I was aware of the power of words but, truly, didnt think that one word could trigger so much insight.  “Happy New Year my dear Aïda”, the new year card said, “May you always have enough”.   When I asked a group of people attending a workshop I was facilitating how that new year wish would make them feel, everyone named some positive reaction such as “content”, “happy” “pleased” and “satisfied”.  Well, in my case, my reaction to my friend’s wish was none of the above. My most immediate gut reaction to the word “enough” was one of disappointment. I thought to myself, my wishes to my friends on special occasions are always beaming with exuberance and largesse like “a lot of” “plenty” “abundance” and “wonderful”.  So “enough” sounded, well, not enough.  Then, a little voice from the depths of my mind gently reminded me that in my prayers, every day this is exactly what I ask for…  Our Father…Give us this day, our daily bread..  Okay, I thought – feeling somewhat rehabilitated; “enough” is not so bad after all. And, with my regained sunny disposition, I replied to the friend with: “Thank you, dear friend, enough is great, I wish you the same.”

I went about my work feeling content and calm and a bit remorseful about having hastily judged the friend’s wish. But, my friend’s reply later that day threw me off with something I really did not expect! The friend now generously sent me the full poem from which she had extracted that small part. With the full poem, she wished me enough of the “good” stuff and the not so good stuff.  It was the first time in my life when someone wished me (enough) pain, (enough) loss and (enough) disappointment, so I can appreciate the “smallest joys”, the “good health” and “everything I possess”.  I took a deep breath and looked through the window over the horizon.  I took a long pause.

Stepping back and looking at my earlier immediate reaction, the main reaction, beyond disappointment, was now feelings of astonishment.  With my strong commitment to sustainable living for the past several years, why having “enough” was not good enough for me, I asked myself.  In some of my postings on social media, “taking less” and “enhance life with less not with more” and promoting sustainable living in myriads of ways are core, very core life principles that I genuinely believed in with all my senses. Yet, “enough” made me initially feel flat and bored.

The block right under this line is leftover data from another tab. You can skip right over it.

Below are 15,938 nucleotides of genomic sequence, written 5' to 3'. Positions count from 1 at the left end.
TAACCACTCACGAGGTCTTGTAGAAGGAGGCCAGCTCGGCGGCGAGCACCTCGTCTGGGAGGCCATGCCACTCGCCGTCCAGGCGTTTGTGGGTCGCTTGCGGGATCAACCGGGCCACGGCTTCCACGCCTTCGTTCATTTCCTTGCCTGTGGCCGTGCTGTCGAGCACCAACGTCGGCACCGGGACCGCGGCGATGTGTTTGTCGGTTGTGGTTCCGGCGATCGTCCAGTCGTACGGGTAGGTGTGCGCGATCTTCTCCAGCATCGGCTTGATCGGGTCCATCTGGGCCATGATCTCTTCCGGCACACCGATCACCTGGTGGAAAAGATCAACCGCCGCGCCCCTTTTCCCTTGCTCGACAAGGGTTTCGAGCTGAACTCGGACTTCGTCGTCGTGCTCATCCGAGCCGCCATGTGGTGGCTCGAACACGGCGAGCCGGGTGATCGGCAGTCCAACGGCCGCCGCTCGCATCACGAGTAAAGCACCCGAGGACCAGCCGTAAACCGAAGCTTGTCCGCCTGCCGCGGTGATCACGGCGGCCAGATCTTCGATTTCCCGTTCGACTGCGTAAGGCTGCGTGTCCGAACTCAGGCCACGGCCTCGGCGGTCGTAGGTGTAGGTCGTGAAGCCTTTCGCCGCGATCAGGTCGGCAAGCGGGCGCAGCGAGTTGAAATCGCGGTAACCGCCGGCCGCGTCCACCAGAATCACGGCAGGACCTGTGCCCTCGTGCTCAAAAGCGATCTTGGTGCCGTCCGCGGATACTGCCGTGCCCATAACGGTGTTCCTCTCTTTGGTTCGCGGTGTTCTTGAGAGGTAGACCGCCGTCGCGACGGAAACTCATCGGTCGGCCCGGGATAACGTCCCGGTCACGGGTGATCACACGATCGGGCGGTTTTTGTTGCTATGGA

There is a very prevalent subconscious belief out there that if something is good then more of it is always better. There are also many external forces that push us to want more, always. More does not mean only more money or more success or more fame — the typical indicators of success. More also means faster or “more quickly”, “more happiness”, “more fun”, more excitement, bigger, more of every good thing.

While ago I was offered a free Same-Day delivery of a book I ordered from Amazon. I remember how quickly I ticked off the no button. “Are you sure you don’t want to take advantage of this offer?” Their automatic reply quipped. Yes, and I clicked the yes button, again, swiftly.  An unnecessary extravagance with an unnecessary carbon footprint. What is this obsession with faster, and faster and ever faster we now have, I thought to myself.

A stand-up comedian was making a parody of our North American ever-growing expectations for faster delivery nowadays. He wondered aloud, what are the next “faster” delivery service standards? From same day, to two hours, to one hour? What is next?  Ah… he said, the next faster service standard happens when you no longer even order things.  Imagine this: you’re watching your Netflix movie, a knock on your door, you open the door and a delivery guy with your favorite pizza in hand and a big smile: “Hey! Our data show that you might need pizza for your special evening tonight”. But no, the comedian quickly upped the ante to a roaring crowd, no no, that was NOT fast enough. The next faster standard will be a service that can, not only guess what you like to eat, and delivering without your moving a finger, but one that would also come with chewing and swallowing services, and, he kept going pushing the fiction to an über ridiculous limits.

Comedy aside, I re-realized that the pursuit of the “more” of the good is a very powerful driver to our actions and feelings, and no one is immune to it.  Like recently I found myself wishing that a new friend share “more” of his philosophical views, rather than enjoying and honoring what he is willing to share. We have internalized this standard and buried it so deep in our psyche that we forgot it’s there. Paradoxically, this expectation often makes us restless because the standards keep shifting.

For someone who prided themselves in leading a sustainable lifestyle and in being “aware” of psycho-social pressures and marketing strategies, the initial negative reaction to the new year “enough” was remarkable and worth the long pause.  What else did I learn?  Well, this experience has helped move a long stretch on the humility continuum. It opened my eyes to what I don’t know I didn’t know, to a blind spot. It made me more appreciative of what I have and more grounded in where I am. I felt the fullness of I am and all the gratitude that comes with such presence to life.  And this is, well, enough…